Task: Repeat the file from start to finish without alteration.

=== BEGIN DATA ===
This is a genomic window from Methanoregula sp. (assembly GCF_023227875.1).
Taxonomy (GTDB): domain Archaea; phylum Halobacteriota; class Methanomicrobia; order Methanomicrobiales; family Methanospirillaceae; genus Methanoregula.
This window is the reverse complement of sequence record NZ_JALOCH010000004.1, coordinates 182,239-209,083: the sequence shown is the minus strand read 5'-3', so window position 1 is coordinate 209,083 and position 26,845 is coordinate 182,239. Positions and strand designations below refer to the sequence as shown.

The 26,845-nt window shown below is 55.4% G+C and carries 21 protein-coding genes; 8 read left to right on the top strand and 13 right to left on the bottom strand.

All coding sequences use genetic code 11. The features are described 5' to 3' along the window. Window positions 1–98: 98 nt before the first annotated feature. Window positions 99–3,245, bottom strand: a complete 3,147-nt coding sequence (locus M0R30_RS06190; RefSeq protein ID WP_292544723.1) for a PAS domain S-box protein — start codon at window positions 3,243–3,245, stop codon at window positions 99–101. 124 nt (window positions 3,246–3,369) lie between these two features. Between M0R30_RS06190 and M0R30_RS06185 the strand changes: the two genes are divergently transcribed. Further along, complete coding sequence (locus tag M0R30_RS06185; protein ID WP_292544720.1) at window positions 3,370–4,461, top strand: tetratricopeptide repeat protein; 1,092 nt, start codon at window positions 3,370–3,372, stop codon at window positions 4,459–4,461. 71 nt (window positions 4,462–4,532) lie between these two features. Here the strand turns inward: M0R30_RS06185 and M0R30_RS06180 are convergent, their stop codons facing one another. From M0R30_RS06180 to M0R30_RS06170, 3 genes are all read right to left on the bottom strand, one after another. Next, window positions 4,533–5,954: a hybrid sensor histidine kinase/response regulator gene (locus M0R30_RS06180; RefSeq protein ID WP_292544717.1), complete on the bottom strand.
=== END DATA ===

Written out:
This is a genomic window from Methanoregula sp. (assembly GCF_023227875.1).
Taxonomy (GTDB): domain Archaea; phylum Halobacteriota; class Methanomicrobia; order Methanomicrobiales; family Methanospirillaceae; genus Methanoregula.
This window is the reverse complement of sequence record NZ_JALOCH010000004.1, coordinates 182,239-209,083: the sequence shown is the minus strand read 5'-3', so window position 1 is coordinate 209,083 and position 26,845 is coordinate 182,239. Positions and strand designations below refer to the sequence as shown.

The 26,845-nt window shown below is 55.4% G+C and carries 21 protein-coding genes; 8 read left to right on the top strand and 13 right to left on the bottom strand.

All coding sequences use genetic code 11. The features are described 5' to 3' along the window. Window positions 1–98: 98 nt before the first annotated feature. Window positions 99–3,245, bottom strand: a complete 3,147-nt coding sequence (locus M0R30_RS06190; RefSeq protein ID WP_292544723.1) for a PAS domain S-box protein — start codon at window positions 3,243–3,245, stop codon at window positions 99–101. 124 nt (window positions 3,246–3,369) lie between these two features. Between M0R30_RS06190 and M0R30_RS06185 the strand changes: the two genes are divergently transcribed. Further along, complete coding sequence (locus tag M0R30_RS06185; protein ID WP_292544720.1) at window positions 3,370–4,461, top strand: tetratricopeptide repeat protein; 1,092 nt, start codon at window positions 3,370–3,372, stop codon at window positions 4,459–4,461. 71 nt (window positions 4,462–4,532) lie between these two features. Here the strand turns inward: M0R30_RS06185 and M0R30_RS06180 are convergent, their stop codons facing one another. From M0R30_RS06180 to M0R30_RS06170, 3 genes are all read right to left on the bottom strand, one after another. Next, window positions 4,533–5,954: a hybrid sensor histidine kinase/response regulator gene (locus M0R30_RS06180; RefSeq protein ID WP_292544717.1), complete on the bottom strand.